Ethical And Sustainable Clothing Brands In Australia

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Ever wondered how much material goes into making a pair of jeans? Levi’s crunched the numbers in 2015 in their report entitled ‘The Life Cycle of a Jean’ and found that making a pair and making it last involves:

  • The same amount of CO2 generated by driving 111 km on a regular car
  • Enough water for nearly 20 million Australian households for one day
  • The same amount of phosphorous found in 1,700 tomatoes
  • Enough land to build 20 average-sized homes in Australia

With proper care, jeans will last for years before rips and tears start appearing (and even then, torn jeans are still fashionable). However, once they reach the end of their usefulness, jeans get thrown out and die a slow death in some random landfill. The cotton used to make the jeans will degrade, but not before the chemicals from dyes seep into the soil.

That’s a problem in Australia, with over 800,000 tonnes of textiles ending up in landfills every year. While some end up here due to wear and tear, others end up because they’re “so last season” or something to that effect. The latter is a mindset that’ll take decades to eliminate.

In light of such a crisis, the fashion industry has stepped up its efforts to create ethical, sustainable clothing. While nothing beats hanging on to your clothes for as long as possible, manufacture of these clothes eats up far fewer resources. When the time comes to throw them out (hopefully due to wear and tear over time), they’ll break down faster than most stuff found in a landfill.

Now, here are a few clothing brands in Australia making a change for the greener:

TACKLE

Somewhere in Victoria, an underwear manufacturer asked itself: “Why bamboo undies?

People have used bamboo as raw material for just about everything for centuries. Despite looking like trees, they’re technically grass that can grow up to 3 feet within 24 hours, making it available on-demand. It also needs 200 times less water than cotton—and still be as breathable and comfortable when made into fiber.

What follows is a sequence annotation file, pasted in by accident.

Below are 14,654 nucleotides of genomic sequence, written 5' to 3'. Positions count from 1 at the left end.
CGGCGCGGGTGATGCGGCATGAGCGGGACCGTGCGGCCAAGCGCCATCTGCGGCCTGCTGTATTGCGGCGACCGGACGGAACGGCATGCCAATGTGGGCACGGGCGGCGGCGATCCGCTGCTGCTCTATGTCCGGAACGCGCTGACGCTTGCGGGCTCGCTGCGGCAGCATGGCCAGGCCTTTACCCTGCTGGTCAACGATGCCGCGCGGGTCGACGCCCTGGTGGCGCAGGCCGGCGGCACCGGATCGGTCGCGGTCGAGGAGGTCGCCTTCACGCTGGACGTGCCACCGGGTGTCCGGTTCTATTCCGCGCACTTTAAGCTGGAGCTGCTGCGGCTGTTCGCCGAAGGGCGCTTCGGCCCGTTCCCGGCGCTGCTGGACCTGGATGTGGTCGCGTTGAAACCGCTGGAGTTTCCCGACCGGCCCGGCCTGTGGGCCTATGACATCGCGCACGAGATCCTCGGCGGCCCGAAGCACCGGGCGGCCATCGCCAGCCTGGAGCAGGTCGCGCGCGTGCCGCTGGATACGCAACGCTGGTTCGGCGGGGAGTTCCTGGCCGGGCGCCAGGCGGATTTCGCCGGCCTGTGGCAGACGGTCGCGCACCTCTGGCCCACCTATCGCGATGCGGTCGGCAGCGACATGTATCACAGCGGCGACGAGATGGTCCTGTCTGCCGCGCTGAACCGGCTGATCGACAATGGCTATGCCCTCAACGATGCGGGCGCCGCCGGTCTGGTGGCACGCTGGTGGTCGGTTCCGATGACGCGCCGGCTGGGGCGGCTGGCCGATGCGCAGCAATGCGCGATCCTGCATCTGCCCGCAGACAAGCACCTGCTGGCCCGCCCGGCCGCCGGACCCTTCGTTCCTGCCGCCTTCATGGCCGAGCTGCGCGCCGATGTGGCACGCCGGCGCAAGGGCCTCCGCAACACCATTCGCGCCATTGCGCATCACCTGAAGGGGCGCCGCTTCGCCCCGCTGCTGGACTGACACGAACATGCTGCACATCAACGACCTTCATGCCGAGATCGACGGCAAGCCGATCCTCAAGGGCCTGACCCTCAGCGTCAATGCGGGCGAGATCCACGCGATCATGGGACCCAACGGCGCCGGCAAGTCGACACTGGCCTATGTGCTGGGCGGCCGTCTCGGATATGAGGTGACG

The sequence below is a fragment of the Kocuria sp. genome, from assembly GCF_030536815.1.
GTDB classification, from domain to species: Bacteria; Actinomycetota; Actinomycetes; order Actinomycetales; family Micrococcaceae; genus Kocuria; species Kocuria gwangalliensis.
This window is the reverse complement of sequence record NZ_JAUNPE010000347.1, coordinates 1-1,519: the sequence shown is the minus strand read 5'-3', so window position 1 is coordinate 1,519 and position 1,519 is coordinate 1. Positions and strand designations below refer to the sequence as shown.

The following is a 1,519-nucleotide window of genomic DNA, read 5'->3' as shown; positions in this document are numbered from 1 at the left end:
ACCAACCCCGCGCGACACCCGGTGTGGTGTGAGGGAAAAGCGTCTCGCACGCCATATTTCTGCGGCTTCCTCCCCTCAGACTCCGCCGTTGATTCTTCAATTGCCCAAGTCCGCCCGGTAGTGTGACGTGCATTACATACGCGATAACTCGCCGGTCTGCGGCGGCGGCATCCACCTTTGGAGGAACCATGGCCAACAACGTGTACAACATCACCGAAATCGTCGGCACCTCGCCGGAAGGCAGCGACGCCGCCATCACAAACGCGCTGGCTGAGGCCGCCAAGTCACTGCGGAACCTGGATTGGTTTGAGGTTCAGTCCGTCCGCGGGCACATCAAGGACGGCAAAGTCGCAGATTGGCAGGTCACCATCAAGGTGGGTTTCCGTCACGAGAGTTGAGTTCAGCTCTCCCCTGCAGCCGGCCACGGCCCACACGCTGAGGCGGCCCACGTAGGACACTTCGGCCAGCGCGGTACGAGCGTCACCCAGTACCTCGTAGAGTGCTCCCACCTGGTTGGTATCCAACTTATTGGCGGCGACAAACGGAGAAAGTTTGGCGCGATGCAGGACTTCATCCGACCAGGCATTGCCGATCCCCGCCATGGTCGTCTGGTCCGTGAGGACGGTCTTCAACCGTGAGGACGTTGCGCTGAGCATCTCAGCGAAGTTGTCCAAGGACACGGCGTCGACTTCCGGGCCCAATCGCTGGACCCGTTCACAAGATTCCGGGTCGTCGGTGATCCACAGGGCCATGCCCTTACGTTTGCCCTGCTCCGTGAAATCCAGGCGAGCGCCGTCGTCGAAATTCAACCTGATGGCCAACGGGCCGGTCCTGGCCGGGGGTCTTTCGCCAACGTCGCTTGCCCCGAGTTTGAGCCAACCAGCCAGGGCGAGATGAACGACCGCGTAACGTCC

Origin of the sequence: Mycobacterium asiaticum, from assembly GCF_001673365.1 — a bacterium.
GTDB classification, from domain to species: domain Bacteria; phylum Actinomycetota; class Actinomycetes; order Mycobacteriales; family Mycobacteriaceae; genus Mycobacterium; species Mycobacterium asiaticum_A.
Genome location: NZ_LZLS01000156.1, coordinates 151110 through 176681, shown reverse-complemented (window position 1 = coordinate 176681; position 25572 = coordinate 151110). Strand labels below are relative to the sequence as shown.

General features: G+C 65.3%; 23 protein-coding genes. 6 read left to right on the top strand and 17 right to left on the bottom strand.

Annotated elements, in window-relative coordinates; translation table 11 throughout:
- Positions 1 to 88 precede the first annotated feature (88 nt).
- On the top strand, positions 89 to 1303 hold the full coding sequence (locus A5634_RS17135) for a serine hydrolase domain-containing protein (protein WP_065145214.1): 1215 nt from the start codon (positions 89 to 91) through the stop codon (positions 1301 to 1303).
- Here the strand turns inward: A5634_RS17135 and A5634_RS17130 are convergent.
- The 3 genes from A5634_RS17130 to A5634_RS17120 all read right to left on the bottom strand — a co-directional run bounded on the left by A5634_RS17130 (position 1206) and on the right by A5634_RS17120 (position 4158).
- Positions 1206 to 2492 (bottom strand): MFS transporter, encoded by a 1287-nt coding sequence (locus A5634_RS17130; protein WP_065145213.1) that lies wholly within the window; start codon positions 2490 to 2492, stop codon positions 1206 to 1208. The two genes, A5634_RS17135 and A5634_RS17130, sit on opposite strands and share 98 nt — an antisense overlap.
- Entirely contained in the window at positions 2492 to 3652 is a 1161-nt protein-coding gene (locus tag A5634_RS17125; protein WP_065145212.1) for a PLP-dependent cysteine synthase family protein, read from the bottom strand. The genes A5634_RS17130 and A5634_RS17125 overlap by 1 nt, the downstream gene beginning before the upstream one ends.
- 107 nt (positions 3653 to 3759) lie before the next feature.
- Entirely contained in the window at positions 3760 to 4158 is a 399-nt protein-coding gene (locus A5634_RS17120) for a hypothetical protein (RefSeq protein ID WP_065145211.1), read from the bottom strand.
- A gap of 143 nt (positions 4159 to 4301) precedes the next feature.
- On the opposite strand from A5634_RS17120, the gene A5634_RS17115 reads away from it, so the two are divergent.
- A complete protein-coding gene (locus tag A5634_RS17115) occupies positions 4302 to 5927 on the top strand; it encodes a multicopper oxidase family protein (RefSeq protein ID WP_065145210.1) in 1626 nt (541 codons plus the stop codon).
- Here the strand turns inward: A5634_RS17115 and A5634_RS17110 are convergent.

So, Victoria-based TACKLE Bamboo Undies contributes to the movement by taking bamboo fiber and crafting underwear out of it. The quirky yet functional design considers the wearer’s “happy plums,” as the company puts it, with a front pouch. Customers can sign up to have a fresh pair of bamboo underwear delivered to their doorstep every month.

The factory that makes bamboo underwear has accreditation from the Business Social Compliance Initiative (BSCI). Some of the requirements for BSCI certification include fair wages and not using child or forced labor. 

Outland Denim

Denim took off in popularity decades after World War II, primarily among those who wanted an alternative fashion style. Its affordability and durability (miners and land surveyors mostly used it at first) would keep the material relevant even with sustainable clothing options on the rise. But, as mentioned at the start of this piece, making a pair of jeans requires tonnes of resources.

With this in mind, Queensland-based Outland Denim innovated the way the industry makes jeans. Its Wash House employs the following state-of-the-art technologies:

  • Ozone replaces chemicals for bleaching, which uses 65% less water and 20% less energy and still produces the same aging effect on jeans.
  • Lasers replicate the fade effects on the denim’s surface instead of chemicals. Without being exposed to any harmful chemicals, lasered jeans come out stronger.
  • The E-flow system enhances the transfer of water and chemicals into the denim, forming a “nanobubble skin.” The procedure saves 95% water and 40% energy.
  • The few chemicals the process uses adhere to textile chemical standards like OEKO-TEX and ZDHL Manufacturing Restricted Substances List. 

The company's factory in Cambodia employs women, mostly rescued from sex and human trafficking cases. Awareness for said problems hit the roof in 2018 when Meghan Markle was seen wearing a pair of Outland Denim black jeans.

Boden

Based in the U.K., Boden entered the Australian market with its sustainable viscose and ECONYL regenerated fabric. The company hopes to source 100% of its materials from these two by 2025.

As viscose comes from wood pulp turned into cellulosic, which feels like authentic cotton or linen, the company’s source of viscose needs to come from managed forests. Meanwhile, the ECONYL regenerated fabric is plastic waste collected from seas (e.g., discarded fishing nets) and turned into yarn. Boden also introduced women empowerment programs in India, China, and Vietnam.

Conclusion

There are plenty more clothing brands which green efforts are worth mentioning. But, the fact that the fashion industry has become more aware of the need to save the environment stands. The closet of the future may comprise mostly of clothes made from recycled materials and by workers lucky to get the chance to turn their lives around.

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